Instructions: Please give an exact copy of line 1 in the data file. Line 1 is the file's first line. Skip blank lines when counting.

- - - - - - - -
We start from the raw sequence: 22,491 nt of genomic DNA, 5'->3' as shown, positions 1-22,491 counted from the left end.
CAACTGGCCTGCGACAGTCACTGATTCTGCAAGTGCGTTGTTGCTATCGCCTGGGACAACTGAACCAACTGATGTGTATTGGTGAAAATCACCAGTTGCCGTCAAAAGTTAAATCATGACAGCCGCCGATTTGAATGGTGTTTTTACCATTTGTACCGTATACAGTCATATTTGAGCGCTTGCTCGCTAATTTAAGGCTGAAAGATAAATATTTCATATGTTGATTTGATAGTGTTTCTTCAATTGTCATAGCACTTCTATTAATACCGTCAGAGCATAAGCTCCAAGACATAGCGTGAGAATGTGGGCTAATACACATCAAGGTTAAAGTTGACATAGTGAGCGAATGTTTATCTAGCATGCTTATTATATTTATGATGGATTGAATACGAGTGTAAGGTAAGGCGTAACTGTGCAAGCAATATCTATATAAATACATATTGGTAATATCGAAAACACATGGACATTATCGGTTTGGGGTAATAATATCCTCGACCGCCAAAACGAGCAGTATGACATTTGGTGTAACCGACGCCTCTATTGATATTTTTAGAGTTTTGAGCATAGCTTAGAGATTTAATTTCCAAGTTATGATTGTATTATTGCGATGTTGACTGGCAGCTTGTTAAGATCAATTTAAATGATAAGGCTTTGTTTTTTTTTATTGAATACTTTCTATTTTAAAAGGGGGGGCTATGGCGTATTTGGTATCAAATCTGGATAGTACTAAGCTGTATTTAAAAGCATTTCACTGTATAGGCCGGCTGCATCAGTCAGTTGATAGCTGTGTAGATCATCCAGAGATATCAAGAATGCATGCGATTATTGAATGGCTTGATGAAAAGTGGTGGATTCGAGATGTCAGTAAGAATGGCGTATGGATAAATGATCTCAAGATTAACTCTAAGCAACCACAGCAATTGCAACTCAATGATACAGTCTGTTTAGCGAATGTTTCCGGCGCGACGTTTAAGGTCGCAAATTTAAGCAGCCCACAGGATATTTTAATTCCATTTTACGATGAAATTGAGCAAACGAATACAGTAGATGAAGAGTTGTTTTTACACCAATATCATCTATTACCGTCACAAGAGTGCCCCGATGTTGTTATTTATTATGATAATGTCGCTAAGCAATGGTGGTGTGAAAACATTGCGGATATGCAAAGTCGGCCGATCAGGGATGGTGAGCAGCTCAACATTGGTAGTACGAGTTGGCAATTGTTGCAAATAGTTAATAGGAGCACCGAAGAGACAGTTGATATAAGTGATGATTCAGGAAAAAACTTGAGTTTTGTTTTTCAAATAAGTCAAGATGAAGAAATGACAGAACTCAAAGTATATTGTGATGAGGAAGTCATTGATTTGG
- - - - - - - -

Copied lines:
We start from the raw sequence: 22,491 nt of genomic DNA, 5'->3' as shown, positions 1-22,491 counted from the left end.